Could High Fiber Diets Be Aggravating Autoimmune Conditions?

We’ve long been told by mainstream nutrition experts that we should be getting high amounts of fiber in our diets to lower our cholesterol (not always a great thing see here), improve digestion, and to generally optimize our health.

While some fiber in the diet through quality sources (like organic fresh fruits) is not always a bad thing, new research shows that high fiber diets may be aggravating autoimmune conditions. Specifically, an autoimmune condition known as rheumatoid arthritis.

The research shows that high fiber, plant-based diets can aggravate rheumatoid arthritis through the fiber’s effect on our gut microorganisms.

I’ve longed talked about the importance of our gut health and how it impacts every other aspect of our body (see gut-brain connection webinar).

Take a look at the research:

To Summarize:

Fibrous components of plant foods feed specific bacteria. These specific bacteria then produce inflammatory chemicals that can worsen the symptoms of those with rheumatoid arthritis.

The question then becomes: does this apply to ALL autoimmune conditions?

I can’t say for sure, but I have a hunch that regularly consuming large amounts of fibrous plant foods is not the ideal diet for any human and is probably NOT ideal for those with active autoimmune conditions.

I’ve previously discussed what I believe the optimal diet for humans is (see here).

Plant foods inherently contain chemicals that are not beneficial to humans, including endocrine disrupters like goitrogens (in broccoli) and oxalates (in leafy greens and nuts), phytic-acid, which blocks enzymes and prevents nutrient absorption, and proteins like lectins (legumes) and gluten (grains) that are generally damaging to our gut cells and promote inflammation and leaky gut.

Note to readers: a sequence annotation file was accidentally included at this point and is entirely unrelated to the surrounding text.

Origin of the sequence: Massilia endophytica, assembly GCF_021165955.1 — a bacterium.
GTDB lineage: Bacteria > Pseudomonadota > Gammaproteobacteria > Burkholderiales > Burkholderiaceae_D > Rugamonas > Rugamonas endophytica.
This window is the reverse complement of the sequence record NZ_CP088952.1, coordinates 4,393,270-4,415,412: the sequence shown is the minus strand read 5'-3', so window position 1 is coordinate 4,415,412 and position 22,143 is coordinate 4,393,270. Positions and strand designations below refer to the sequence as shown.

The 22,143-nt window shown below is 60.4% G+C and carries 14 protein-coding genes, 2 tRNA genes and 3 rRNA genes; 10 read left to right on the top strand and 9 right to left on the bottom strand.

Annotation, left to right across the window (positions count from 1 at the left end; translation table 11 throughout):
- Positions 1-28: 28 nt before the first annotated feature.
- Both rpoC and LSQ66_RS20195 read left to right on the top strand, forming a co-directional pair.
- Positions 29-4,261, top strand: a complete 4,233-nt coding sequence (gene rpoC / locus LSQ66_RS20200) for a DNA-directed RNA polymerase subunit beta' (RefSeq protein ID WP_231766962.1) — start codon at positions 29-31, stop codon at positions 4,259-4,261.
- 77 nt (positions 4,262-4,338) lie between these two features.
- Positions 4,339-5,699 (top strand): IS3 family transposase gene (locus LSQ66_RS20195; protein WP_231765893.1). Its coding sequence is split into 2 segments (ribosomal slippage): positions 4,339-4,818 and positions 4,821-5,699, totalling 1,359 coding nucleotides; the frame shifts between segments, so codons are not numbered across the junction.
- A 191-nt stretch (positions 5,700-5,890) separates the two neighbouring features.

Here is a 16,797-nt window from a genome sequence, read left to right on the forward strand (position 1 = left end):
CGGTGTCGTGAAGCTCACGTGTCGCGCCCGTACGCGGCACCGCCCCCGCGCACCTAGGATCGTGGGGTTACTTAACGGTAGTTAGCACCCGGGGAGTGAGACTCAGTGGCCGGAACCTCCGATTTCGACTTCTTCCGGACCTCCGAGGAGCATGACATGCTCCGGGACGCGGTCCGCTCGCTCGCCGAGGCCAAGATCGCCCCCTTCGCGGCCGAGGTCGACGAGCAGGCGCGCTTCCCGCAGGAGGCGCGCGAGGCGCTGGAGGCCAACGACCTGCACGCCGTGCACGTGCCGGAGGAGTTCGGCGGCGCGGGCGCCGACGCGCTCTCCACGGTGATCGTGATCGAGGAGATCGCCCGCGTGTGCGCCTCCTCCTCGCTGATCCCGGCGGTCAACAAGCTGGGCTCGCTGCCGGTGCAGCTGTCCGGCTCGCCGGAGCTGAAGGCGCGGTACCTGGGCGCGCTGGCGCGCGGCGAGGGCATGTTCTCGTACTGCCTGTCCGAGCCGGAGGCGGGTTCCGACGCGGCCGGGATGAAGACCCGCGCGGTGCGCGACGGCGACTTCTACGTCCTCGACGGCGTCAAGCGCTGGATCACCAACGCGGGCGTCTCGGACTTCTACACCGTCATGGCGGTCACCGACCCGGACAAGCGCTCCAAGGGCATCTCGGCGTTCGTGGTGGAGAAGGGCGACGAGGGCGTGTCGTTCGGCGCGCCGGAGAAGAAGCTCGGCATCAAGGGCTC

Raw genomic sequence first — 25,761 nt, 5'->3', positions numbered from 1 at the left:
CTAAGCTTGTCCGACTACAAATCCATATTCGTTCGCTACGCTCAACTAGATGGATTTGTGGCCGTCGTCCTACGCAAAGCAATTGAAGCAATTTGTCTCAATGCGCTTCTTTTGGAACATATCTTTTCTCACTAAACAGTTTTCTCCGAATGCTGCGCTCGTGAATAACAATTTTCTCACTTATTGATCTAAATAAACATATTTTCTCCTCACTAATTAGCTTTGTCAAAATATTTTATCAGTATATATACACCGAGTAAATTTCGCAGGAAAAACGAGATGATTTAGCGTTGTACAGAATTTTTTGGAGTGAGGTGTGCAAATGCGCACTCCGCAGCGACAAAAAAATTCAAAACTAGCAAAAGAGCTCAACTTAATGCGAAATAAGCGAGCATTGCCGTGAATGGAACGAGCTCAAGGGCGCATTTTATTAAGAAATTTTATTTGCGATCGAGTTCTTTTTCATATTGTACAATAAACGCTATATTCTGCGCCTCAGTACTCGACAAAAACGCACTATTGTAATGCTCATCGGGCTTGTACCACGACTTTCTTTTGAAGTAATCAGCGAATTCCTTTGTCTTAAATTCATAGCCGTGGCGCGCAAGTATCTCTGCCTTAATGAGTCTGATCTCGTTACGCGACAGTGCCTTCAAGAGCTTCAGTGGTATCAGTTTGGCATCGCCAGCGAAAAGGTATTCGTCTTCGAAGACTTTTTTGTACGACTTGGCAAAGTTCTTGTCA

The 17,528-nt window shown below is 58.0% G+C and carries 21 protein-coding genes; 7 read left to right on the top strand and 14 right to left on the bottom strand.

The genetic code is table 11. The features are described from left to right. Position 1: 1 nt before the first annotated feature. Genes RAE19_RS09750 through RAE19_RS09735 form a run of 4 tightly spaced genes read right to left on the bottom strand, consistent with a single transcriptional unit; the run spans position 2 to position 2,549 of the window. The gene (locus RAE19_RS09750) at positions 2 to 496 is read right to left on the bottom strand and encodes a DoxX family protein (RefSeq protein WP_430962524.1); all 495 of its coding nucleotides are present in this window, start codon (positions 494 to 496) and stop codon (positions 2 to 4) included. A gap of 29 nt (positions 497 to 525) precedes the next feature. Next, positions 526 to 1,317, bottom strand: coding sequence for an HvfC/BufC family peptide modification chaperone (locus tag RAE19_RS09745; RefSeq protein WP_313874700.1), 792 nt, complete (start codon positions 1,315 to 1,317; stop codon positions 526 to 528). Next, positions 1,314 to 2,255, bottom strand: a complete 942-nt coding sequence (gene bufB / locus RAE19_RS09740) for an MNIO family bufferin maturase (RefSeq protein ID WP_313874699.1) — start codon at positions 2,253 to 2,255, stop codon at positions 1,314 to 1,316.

Fruit generally has less of these not-so-great chemicals, and thus I consume them more regularly than vegetables.

When it comes to nutritional density and bioavailability of those nutrients, animal fats and proteins are king, which is why the bulk of my diet consists of them.

Remember, everyone responds a bit differently to different foods. In general, including some properly prepared organic veggies in your diet for variety isn’t always a bad thing. However, I do NOT consume them in excess.

2 thoughts on “Could High Fiber Diets Be Aggravating Autoimmune Conditions?

  1. Dr Arns,
    I look at Lexi’s diet and go WOW! She really has near perfect diet. No chips, soda, ice cream, junk! She has autoimmune, I’m sure the extra chromosome screws things up? I don’t try to figure it out anymore because it never works 🤪 I have cut back on veggies because they mess up my digestive system and I thank you for pointing that out; that veggies are not the #1 Great Food

    Liked by 1 person

  2. Hi Deb,

    Yes, obviously a unique situation with Lexi from a genetic stand point, but optimizing her health potential is still the goal, and you are doing that. Great work!

    It’s hard for most people to grasp veggies not being ideal human food as that’s what we’ve been told forever.

    I would say veggies are certainly better than processed grains, snacks, candies, soda, anything with vegetable/seed oils and other junk food, but still less than optimal due to internal and exogenous sources of toxins (lectins, phytic acid, goitrogens, oxalates, gluten, and pesticides/herbicides).


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